The Internet has become a part of everyday life, yet there's a huge infrastructure that hundreds of companies have helped build and maintain that make the Internet possible. Zayo Group (NYSE:ZAYO) is one of those companies, having acquired a wide swath of fiber and data center assets and leasing them out to large customers like financial institutions and telecommunications companies.
Coming into Friday morning's fiscal fourth-quarter financial report, Zayo investors were hopeful that the company would produce at least a modest profit and keep growing in its key focus areas. For the most part, it delivered on that promise, and it's optimistic about future prospects. Let's take a closer look at Zayo Group to see how the company did and what's ahead in the near future.
Zayo looks skyward
Zayo Group's most obvious numbers showed the extent to which the company has aimed at a rapid expansion. Revenue jumped to $361.9 million, up 22% from the year-ago quarter and matching the consensus forecast among investors. The company posted a modest profit of $5.1 million on a GAAP basis, reversing a year-ago loss of more than $72 million, and adjusted pre-tax earnings climbed 23%.
Looking more closely at the report, Zayo saw a lot of progress during the quarter. The company had a record amount of net installations at $2.2 million, as Zayo was able to control its churn from disconnecting former customers and boost its installations of new services to unprecedented levels. Moreover, Zayo has even more business to come, as its installation pipeline of $13.7 million in monthly recurring revenue also represented a record level.
In particular, Zayo has focused its efforts on major service expansions in key metropolitan areas. During the quarter, it highlighted its large fiber expansion projects in Seattle and Nashville, with the Seattle project adding 340 miles of fiber routing and 350 new cellular nodes to bring its total exposure there to more than 900 miles. In Nashville, the expansion is even more impressive, quadrupling its route-mile network to 490 miles and adding 150 new cellular nodes. In addition, Zayo is also building long-haul routes, with its latest projects linking Atlanta and Washington, D.C., and connecting Dallas to Phoenix and Omaha.
Overall, Zayo has a well-balanced portfolio of services generating revenue and profit. The biggest is its dark-fiber leasing, which brings in more than a third of pre-tax operating profits. But Zayo also gets almost half its revenue from various cloud-computing and connectivity services, and that could become an even more important source of business in the future as customers demand more from their IT systems.
What's next for Zayo Group?
One of the most interesting initiatives Zayo has taken on was announced just last week, when the company said that it would team up with cloud provider Salesforce (NYSE:CRM) to link up Zayo's network to various Salesforce services. The move aims to help Zayo provide better service to customers who also have a relationship with Salesforce, and as Zayo Senior Vice President Dennis Kyle noted, "We are enabling customers to create this dedicated connectivity to their Salesforce environments simply, securely, and cost-effectively."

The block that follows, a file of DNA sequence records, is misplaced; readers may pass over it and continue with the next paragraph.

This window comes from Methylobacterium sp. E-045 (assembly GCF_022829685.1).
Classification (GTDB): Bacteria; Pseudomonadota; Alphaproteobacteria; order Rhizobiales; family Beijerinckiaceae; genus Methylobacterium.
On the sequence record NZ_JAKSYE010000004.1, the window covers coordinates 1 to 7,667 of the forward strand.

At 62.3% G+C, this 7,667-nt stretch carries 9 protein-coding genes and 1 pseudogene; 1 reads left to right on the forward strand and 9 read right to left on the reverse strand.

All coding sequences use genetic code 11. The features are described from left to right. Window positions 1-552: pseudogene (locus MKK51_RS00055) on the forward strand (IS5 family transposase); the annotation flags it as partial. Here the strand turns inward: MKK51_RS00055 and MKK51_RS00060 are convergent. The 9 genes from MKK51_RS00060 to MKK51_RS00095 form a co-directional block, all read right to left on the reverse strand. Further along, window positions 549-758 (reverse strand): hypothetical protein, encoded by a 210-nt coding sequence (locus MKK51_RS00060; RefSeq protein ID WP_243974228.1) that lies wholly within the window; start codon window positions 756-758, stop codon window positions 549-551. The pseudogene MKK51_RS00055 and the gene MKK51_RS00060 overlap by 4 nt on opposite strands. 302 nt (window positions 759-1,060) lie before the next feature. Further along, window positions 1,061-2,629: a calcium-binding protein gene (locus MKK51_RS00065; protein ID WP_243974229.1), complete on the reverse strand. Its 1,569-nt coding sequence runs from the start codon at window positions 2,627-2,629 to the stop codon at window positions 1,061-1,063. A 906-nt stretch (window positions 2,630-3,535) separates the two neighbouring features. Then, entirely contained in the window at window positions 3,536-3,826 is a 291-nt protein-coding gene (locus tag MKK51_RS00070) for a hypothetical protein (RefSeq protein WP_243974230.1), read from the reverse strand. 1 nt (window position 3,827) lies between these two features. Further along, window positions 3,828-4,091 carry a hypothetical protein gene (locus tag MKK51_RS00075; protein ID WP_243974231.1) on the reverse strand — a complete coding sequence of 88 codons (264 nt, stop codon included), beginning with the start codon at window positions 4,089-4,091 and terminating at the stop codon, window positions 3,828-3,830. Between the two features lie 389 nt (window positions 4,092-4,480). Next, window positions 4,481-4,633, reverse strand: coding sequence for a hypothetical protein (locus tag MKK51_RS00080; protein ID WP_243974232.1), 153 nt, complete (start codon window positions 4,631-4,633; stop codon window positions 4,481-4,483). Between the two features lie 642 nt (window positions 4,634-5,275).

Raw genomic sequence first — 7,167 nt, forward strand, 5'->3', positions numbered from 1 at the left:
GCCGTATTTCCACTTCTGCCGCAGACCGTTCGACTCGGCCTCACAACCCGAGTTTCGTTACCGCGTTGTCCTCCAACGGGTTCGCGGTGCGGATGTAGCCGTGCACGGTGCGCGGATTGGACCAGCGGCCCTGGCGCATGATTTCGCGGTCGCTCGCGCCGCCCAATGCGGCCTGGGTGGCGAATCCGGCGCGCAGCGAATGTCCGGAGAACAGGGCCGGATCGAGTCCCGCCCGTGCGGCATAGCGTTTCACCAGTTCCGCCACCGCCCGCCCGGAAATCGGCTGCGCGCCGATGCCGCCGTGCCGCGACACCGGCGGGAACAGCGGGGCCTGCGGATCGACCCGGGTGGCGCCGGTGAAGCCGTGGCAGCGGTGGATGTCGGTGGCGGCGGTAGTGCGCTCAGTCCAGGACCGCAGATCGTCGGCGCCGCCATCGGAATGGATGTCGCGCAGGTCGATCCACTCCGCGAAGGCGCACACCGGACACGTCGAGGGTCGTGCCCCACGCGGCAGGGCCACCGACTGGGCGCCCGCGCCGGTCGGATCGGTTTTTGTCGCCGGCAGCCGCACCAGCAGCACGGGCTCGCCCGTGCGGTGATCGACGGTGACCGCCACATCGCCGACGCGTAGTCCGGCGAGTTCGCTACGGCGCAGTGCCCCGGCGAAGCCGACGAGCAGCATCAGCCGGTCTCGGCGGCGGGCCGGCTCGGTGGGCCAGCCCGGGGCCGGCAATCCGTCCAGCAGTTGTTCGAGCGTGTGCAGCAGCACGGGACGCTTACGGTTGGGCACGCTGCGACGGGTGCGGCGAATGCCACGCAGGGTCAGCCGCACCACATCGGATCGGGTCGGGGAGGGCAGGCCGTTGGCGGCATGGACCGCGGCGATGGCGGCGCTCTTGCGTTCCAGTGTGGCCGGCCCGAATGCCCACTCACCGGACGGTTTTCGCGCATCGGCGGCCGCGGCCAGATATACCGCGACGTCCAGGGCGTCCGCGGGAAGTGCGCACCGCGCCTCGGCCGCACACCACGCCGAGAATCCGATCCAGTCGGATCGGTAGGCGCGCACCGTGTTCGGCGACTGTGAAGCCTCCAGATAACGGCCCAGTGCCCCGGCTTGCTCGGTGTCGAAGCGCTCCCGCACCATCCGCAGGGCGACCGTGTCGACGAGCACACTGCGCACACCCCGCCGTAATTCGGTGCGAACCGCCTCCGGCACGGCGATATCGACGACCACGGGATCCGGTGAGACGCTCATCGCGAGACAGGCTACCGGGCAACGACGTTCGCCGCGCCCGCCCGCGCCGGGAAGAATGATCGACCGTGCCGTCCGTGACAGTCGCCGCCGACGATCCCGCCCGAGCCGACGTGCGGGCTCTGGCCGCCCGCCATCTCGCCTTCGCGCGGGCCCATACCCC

At the same time, though, Zayo also continues to work on consolidating its acquisition of colocation and Internet infrastructure company Latisys Holdings earlier this year. The transaction dramatically increased Zayo's capacity to provide data center services, and by opening up new markets such as Denver, Orange County, and London, Zayo has expected Latisys to play an increasingly vital role in defining its growth trajectory going forward.
Finally, Zayo investors will be pleased at the fact that the company has extended elements of its lockup agreement with pre-IPO shareholders for another year. Essentially, the new deal allows sales through what Zayo calls "coordinated block trades," with a scheduled release of lockup restrictions between now and October 2016. With the agreement, Zayo is aiming to demonstrate its commitment to an orderly transition without disrupting the market for Zayo shares.
Zayo has done an admirable job in its first year as a public company, and although the stock hasn't soared, it has held its own in a tough market environment. If Zayo can keep operating effectively to expand its reach and integrate its acquisitions, then it has every possibility of continuing to treat long-term investors well in the future.
Dan Caplinger has no position in any stocks mentioned. The Motley Fool recommends Salesforce.com and Zayo Group. Try any of our Foolish newsletter services free for 30 days. We Fools may not all hold the same opinions, but we all believe that considering a diverse range of insights makes us better investors. The Motley Fool has a disclosure policy.